Research Focus:  Life history evolution of desert annual plants

Thesis Title:  Seed heteromorphism as a bet-hedging mechanism in Pectocarya heterocarpa (Boraginaceae)

Sara's research focuses on bet-hedging in the winter annual Pectocarya heterocarpa, or ‘Chuckwalla comb-seed.’ This plant makes three different seed types- two that disperse in the wind away and away from the maternal plant, and one type that remains attached to the dead maternal skeleton. She is investigating how these seeds differ in their germination, dispersal, and survival, and how plants grown from different seed types vary throughout the life cycle.  Because her research is done localy with plants that are found in Tucson, Sara hopes to show students that they can do science in their own environment.  She will be working with Ava Bemer and Daniel Dong at Lauffer Middle School, where she plans to bring as much of her research into the classroom as possible.  She hopes to help teach students identify native plants and their role in the ecosystem, recognize the difference between individuals and species, and how morphological differences can lead to long-term effects on organisms. 

Sara Felker

Joseph Deas 

Department of Entomology

Research Focus:  Tritrophic interactions

Joe is interested the evolution of interactions among plants, the insects that eat them, and the natural enemies that attack the insects.  Joe's current research is focused on the cost of parental care traits in plant-feeding insects and subsequently how plants influence the evolution of these traits.  He studies these traits in a seed beetle native to Arizona, and hopes to bring his research into the middle school classroom with his teacher partner Matt Trausch.  Joe plans to collect insects with students, as well as help students collect, question and examine their own seed pods to discover what emerges.  Through these exercises Joe hopes to help his students learn how abundant tritrophic systems are in nature, and how easily accessible research experiences are in their own environment.

Joe Deas

Ada Dieke

Health Promotion Sciences at the Mel and Enid Zuckerman College of Public Health

Research Focus:  Maternal and Child Health (Adolescent Engagement Factors and Personal well-being)

Ada is a doctoral student in public health (DrPH) currently working on using aspects of community based participatory research to conduct a national needs assessment of youth engagement and the Medical Reserve Corps (a public health emergency response organization based in the Office of the Surgeon General).  She is interested in the factors facilitating engagement of adolescents within organizations and the possible impact the engagement has on the young person’s well-being and on the local community.  This is one of many research areas of interest to Ada.  She is looking forward to utilizing her science and health background (B.S. in Biology and Masters of Public Health) to make science and health engaging and relevant to students at Utterback Middle School.  She is looking forward to working with her teacher partners, Gricelda Meraz and Bridget Gallus, and can’t wait to develop connections with the students.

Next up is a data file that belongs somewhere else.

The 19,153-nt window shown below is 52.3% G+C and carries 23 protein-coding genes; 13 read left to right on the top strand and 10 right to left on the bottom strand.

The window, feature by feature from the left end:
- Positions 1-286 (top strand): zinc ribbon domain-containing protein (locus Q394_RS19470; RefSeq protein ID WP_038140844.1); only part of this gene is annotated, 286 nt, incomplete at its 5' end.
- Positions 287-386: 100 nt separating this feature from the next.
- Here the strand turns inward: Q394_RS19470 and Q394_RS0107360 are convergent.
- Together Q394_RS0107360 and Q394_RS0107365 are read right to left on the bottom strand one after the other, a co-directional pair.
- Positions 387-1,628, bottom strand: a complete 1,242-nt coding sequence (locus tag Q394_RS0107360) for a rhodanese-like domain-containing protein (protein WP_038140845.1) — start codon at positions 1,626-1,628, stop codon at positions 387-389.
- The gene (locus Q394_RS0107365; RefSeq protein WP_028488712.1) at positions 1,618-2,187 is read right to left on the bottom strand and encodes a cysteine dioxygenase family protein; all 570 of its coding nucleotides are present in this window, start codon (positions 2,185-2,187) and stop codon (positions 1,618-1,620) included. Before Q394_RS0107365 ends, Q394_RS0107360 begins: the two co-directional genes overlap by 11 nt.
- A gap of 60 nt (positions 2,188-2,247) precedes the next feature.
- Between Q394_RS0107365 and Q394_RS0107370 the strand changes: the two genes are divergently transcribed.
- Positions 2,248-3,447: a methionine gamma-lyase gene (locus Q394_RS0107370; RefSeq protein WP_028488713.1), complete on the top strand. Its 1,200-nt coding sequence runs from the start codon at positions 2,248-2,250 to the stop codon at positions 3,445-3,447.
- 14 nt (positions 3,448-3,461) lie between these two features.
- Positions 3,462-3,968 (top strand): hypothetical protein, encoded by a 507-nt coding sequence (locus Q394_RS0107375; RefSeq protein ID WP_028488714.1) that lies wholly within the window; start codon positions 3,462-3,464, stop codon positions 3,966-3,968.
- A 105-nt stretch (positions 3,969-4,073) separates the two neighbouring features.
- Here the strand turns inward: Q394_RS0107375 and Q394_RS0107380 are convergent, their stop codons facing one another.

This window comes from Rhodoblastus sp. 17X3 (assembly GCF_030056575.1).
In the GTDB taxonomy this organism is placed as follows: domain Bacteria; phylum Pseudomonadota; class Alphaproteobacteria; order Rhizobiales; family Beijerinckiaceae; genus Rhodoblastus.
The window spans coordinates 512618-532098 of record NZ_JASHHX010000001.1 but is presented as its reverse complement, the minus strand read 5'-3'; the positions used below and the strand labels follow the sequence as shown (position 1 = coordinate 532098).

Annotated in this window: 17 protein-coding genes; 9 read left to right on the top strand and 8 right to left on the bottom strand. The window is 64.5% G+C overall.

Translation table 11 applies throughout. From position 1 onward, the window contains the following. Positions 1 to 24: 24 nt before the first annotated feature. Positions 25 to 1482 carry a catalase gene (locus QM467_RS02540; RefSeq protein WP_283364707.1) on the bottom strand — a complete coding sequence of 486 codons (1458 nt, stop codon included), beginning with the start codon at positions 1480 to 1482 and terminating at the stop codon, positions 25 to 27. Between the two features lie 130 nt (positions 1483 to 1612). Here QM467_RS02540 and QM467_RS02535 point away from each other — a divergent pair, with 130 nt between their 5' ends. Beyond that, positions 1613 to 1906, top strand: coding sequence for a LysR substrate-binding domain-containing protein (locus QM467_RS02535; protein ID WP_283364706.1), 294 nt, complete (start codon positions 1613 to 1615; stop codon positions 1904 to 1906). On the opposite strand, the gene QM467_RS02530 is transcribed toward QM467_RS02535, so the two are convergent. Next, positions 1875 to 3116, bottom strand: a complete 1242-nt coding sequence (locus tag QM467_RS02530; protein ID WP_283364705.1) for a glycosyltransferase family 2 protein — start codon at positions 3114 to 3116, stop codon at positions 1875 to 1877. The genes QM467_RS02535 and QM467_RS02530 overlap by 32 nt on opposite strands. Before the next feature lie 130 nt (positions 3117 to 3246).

Ada Dieke
 

Lisa McDonough

School of Natural Resources

Research Focus:  Effects of environmental contaminants on fish

Lisa's dissertation research investigates environmental contaminants and their effects on fish.  As populations escalate in Arizona and other arid lands, pollutants become increasingly concentrated in surface waters.  At the same time, the volume of river and stream flows has decreased, intensifying the problem of contaminated aquatic systems.  Her research is designed to provide comprehensive solutions to issues involving ecosystem dynamics and management in arid and semiarid systems.  It combines the physical and biological aspects of contaminant influences on aquatic biota and has both academic and management implications.  Lisa will be working with Brie Hiller-Hanan at Drachman Montessori School, where they will use Trout Unlimited's "Trout in the Classroom" program to connect students to their ecosystems.  They plan to use the aquarium to introduce both physical and biological aspects of an ecosystem, as well as raising trout eggs.  Lisa and Brie plan to use fish as a vehicle for lessons on living verses non-living things, the time line of life, and many other scientific fundamentals.